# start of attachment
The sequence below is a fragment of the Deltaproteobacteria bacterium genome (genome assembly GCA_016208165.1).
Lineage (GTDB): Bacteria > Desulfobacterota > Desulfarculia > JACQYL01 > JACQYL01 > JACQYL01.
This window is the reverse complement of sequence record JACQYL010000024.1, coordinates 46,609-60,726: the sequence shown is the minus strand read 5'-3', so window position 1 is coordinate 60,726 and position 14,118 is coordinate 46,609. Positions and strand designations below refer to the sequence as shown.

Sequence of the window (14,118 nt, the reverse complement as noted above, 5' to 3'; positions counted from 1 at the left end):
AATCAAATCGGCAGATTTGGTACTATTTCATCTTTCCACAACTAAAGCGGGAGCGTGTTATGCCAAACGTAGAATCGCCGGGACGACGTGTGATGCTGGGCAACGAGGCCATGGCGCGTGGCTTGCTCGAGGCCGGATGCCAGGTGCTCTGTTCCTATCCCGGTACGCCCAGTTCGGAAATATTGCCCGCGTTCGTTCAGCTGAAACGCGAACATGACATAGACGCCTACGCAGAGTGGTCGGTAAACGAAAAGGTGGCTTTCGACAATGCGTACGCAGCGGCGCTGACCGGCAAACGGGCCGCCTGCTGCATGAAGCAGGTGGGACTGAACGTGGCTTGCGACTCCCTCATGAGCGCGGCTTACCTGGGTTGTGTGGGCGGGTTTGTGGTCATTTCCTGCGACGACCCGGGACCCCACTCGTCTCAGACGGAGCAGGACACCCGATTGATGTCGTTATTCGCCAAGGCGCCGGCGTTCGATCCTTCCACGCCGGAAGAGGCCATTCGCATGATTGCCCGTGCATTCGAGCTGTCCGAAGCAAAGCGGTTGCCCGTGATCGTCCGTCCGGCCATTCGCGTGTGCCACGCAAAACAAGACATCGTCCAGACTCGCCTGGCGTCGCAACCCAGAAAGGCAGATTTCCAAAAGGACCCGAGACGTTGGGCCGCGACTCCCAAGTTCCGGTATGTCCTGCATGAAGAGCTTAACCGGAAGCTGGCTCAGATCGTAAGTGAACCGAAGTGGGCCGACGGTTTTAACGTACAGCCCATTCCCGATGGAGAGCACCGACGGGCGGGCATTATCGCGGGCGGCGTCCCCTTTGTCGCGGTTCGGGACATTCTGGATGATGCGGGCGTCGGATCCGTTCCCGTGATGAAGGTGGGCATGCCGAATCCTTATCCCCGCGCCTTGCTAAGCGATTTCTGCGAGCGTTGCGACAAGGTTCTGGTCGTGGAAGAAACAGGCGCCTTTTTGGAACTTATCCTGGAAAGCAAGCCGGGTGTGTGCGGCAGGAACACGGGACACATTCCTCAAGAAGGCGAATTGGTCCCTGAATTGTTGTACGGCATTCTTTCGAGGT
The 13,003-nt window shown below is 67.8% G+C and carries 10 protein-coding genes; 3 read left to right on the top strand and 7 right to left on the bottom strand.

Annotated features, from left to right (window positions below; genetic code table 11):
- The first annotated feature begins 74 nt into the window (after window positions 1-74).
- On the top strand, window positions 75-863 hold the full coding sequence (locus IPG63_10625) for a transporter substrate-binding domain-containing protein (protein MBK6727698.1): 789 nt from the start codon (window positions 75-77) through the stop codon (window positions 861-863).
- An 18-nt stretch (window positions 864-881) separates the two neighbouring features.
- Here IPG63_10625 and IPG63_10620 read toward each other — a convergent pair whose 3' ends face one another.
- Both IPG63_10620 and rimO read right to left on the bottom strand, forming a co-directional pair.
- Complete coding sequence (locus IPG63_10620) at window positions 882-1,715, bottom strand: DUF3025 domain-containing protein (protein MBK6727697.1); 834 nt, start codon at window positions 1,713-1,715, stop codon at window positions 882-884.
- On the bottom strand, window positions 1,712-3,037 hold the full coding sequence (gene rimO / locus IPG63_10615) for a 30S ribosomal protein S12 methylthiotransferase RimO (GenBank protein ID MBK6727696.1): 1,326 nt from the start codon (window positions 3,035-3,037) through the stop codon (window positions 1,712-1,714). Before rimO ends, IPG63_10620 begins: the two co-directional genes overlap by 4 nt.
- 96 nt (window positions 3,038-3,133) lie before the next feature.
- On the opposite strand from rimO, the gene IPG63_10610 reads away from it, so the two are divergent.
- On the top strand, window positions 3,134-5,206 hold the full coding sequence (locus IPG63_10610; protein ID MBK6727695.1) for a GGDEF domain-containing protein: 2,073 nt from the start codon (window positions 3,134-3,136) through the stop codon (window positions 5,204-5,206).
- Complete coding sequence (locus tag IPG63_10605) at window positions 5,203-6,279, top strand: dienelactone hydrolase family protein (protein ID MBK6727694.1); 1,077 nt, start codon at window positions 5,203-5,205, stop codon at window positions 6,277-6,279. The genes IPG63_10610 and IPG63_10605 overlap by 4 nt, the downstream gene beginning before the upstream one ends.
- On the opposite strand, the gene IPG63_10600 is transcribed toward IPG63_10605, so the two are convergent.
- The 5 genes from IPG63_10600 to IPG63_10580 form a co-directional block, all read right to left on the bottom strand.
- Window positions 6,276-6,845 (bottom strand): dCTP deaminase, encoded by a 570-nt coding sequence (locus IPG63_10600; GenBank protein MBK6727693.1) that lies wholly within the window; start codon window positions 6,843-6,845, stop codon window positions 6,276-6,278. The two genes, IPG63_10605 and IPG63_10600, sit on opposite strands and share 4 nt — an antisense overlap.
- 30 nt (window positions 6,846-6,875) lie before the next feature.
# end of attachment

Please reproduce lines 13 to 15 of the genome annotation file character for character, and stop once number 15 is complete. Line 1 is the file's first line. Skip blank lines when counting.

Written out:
- Complete coding sequence (locus IPG63_10620) at window positions 882-1,715, bottom strand: DUF3025 domain-containing protein (protein MBK6727697.1); 834 nt, start codon at window positions 1,713-1,715, stop codon at window positions 882-884.
- On the bottom strand, window positions 1,712-3,037 hold the full coding sequence (gene rimO / locus IPG63_10615) for a 30S ribosomal protein S12 methylthiotransferase RimO (GenBank protein ID MBK6727696.1): 1,326 nt from the start codon (window positions 3,035-3,037) through the stop codon (window positions 1,712-1,714). Before rimO ends, IPG63_10620 begins: the two co-directional genes overlap by 4 nt.
- 96 nt (window positions 3,038-3,133) lie before the next feature.